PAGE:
The Battle of Britain in 3 Parts
France had fallen. Britain, its children evacuated to safety, its armies defeated in Dunkirk, stood alone.
The only defence the country had against Hitler’s Luftwaffe was a handful of brave young men and the fledgling RAF Fighter Command.
Against overwhelming odds, the resilient RAF fought and won a battle which changed the course of history. The greatest air battle of all time – The Battle of Britain.
The Battle of Britain: The Official History presents three near hour-long documentaries, charting not just the course of the legendary air battle, but also the events surrounding that conflict.
“The Fall of France” sets the scene from the beginning of the Second World War. As the story of the bombing of Rotterdam and the betrayal of Norway and France is documented the tone becomes one of conscionable moral outrage.
“Britain Stands Alone” tells of the Battle of Britain proper, when the Royal Air Force successfully defended the coast of Southern England against the numerically overwhelming forces of the Luftwaffe, preventing any possible German invasion.
“Their Finest Hour” recounts the Blitz, the massive Luftwaffe aerial bombing of British cities, especially London and Coventry, through the winter of 1940 to May 1941.
Using excellent archive footage and including several historic broadcasts and speeches by Winston Churchill, this is horrifying, moving, yet uplifting filmmaking. Chronicling the true heroism of the RAF and the British people, this is the reality behind the 1969 feature film of the same title.
Japan launched a surprise attack on the United States Pacific fleet at Pearl Harbor, Hawaii, on December 7, 1941. The attack severely damaged the American fleet and prevented, at least for the short term, serious American interference with Japanese military operations. In response, the United States declared war on Japan. Following Germany’s declaration of war on the United States, the United States also declared war on Germany…….
The turning point in the Pacific war came with the American naval victory in the Battle of Midway in June 1942. The Japanese fleet sustained heavy losses and was turned back. In August 1942, American forces attacked the Japanese in the Solomon Islands, forcing a costly withdrawal of Japanese forces from the island of Guadalcanal in February 1943. Allied forces slowly gained naval and air supremacy in the Pacific, and moved methodically from island to island, conquering them and often sustaining significant casualties.
Late in 1944, American forces liberated the Philippines and began massive air attacks on Japan. British forces recaptured Burma. In early 1945, American forces suffered heavy losses during the invasions of Iwo Jima (February) and Okinawa (April).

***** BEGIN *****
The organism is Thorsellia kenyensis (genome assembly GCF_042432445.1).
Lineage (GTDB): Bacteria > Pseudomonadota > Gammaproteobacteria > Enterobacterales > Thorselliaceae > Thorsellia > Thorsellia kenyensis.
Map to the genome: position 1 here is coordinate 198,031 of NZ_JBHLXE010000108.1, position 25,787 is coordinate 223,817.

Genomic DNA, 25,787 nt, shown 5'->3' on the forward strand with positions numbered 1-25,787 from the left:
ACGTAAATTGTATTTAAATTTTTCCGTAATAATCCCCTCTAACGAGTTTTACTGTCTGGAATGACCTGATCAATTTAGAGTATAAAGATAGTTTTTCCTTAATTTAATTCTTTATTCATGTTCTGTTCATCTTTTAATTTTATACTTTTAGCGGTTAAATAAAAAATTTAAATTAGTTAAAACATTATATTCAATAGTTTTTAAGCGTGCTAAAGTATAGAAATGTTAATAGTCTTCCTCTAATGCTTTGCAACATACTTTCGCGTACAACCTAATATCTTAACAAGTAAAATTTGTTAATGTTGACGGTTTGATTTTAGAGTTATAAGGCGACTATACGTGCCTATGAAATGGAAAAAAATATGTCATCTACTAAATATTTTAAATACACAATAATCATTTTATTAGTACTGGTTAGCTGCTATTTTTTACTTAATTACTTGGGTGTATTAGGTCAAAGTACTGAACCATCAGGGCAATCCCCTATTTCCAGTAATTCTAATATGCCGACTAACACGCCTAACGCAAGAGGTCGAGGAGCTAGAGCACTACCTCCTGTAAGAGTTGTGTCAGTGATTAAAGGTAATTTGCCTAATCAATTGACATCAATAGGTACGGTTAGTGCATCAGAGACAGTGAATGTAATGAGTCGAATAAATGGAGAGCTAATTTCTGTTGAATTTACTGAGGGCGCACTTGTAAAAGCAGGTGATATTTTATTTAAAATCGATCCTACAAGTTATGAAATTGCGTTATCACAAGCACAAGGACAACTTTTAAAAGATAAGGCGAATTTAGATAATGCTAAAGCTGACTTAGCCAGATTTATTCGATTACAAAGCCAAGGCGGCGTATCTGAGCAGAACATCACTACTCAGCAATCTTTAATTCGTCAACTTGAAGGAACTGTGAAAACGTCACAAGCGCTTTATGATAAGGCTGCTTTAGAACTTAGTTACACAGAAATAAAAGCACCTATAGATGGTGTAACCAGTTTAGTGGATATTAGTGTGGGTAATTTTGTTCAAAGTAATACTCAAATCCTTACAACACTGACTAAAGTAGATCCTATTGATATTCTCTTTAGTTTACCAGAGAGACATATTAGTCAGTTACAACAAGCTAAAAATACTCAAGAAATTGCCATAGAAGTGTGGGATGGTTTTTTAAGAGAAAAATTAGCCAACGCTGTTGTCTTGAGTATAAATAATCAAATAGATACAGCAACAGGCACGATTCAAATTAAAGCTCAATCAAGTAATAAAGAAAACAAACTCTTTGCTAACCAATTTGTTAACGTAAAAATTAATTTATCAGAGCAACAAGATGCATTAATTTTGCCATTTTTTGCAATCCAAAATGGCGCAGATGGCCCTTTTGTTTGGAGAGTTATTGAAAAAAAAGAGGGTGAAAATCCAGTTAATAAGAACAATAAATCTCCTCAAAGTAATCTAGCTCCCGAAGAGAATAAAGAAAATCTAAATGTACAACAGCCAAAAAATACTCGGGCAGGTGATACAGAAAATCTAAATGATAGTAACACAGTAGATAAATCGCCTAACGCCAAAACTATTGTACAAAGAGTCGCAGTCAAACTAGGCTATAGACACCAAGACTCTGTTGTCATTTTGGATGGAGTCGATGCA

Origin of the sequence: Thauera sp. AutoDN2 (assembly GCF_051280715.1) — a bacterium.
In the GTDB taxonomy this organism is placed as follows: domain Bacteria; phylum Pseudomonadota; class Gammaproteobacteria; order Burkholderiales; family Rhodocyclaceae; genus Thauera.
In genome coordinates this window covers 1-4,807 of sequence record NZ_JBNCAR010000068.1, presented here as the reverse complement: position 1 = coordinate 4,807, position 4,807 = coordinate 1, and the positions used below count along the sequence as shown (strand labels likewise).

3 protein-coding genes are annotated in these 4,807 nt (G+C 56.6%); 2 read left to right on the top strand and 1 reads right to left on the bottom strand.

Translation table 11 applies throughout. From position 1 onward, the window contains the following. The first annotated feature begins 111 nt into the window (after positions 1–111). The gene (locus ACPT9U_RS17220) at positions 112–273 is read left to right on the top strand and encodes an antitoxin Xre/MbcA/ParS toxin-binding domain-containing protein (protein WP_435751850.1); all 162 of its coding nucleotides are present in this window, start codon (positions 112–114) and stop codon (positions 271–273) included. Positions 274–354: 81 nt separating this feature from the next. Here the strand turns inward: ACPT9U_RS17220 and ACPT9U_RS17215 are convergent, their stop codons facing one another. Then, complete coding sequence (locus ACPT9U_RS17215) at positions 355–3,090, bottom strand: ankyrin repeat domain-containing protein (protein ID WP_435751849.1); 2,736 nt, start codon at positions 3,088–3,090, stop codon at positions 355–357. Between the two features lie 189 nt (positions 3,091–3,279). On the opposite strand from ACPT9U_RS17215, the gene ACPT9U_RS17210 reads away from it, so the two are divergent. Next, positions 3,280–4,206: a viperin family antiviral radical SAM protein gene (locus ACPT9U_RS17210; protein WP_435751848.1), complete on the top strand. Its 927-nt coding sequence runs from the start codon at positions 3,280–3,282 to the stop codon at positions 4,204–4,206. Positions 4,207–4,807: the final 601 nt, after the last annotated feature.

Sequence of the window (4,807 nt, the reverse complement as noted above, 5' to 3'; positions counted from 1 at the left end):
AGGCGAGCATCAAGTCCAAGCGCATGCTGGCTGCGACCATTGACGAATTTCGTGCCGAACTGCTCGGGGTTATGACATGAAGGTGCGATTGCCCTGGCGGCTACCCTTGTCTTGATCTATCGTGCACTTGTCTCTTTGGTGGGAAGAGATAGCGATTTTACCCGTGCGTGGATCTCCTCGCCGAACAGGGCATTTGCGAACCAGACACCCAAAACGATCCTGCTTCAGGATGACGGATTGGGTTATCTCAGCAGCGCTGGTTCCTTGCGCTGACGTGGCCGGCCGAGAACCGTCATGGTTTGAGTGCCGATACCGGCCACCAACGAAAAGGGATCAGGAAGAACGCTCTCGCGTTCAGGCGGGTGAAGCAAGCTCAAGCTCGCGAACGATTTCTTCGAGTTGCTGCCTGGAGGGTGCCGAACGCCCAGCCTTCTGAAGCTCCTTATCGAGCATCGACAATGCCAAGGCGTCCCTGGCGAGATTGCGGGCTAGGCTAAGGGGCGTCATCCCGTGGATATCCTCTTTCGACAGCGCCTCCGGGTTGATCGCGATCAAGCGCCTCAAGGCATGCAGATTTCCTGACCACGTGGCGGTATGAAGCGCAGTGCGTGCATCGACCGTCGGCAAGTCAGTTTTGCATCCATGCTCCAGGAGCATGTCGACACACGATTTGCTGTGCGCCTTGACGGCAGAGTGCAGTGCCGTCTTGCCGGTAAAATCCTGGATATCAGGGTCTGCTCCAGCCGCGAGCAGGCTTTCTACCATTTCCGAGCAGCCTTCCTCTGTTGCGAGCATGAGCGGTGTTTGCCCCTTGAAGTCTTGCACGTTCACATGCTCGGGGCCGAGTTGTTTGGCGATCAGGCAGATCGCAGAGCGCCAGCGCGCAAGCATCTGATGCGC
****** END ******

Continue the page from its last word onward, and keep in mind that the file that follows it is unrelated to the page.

Despite these casualties and suicidal Japanese air attacks, known as Kamikaze attacks, American forces conquered Okinawa in mid-June 1945.
On August 6, 1945, the United States Air Force dropped an atomic bomb on the Japanese city of Hiroshima. Tens of thousands of people died in the initial explosion, and many more died later from radiation exposure. Three days later, the United States dropped a bomb on the Japanese city of Nagasaki.
There have been countless books on the Battle of Arnhem. Those accounts of ‘Operation Market Garden’ have been documented and created into many documentaries and movies, not least the famous ‘Bridge too Far’.
Remembering Arnhem, at first glance, may appear to be yet another version of the well told story. However this is not the case. This new film is not a detailed day to day narrative of the operation or a document of its failures. This is the moving real story told by the actual men that were there, from their own personal viewpoint and memories.
Operation Market Garden, launched in September 1944, was an unsuccessful Allied offensive mainly, fought in the Netherlands. It was the largest airborne operation in history up to that time. The operation was a daring one and it was the brainchild of the British General Bernard Montgomery. He intended the airborne offensive to allow the allies to break into the German heartland and to end the war quickly. However, this was not the case, the allied offensive was to prove to be a costly failure and may have even delayed their victory in Europe.
In ‘Remembering Arnhem’ we have recorded the memoirs and personal accounts of a few selected combatants, men that took part. They tell their own personal stories and recollect their own individual experiences. The men we have chosen for this account were all recorded in their twilight years; and for many this film is probably their last public account of their experiences and memories of the ill-fated battle..’Their Last Post’.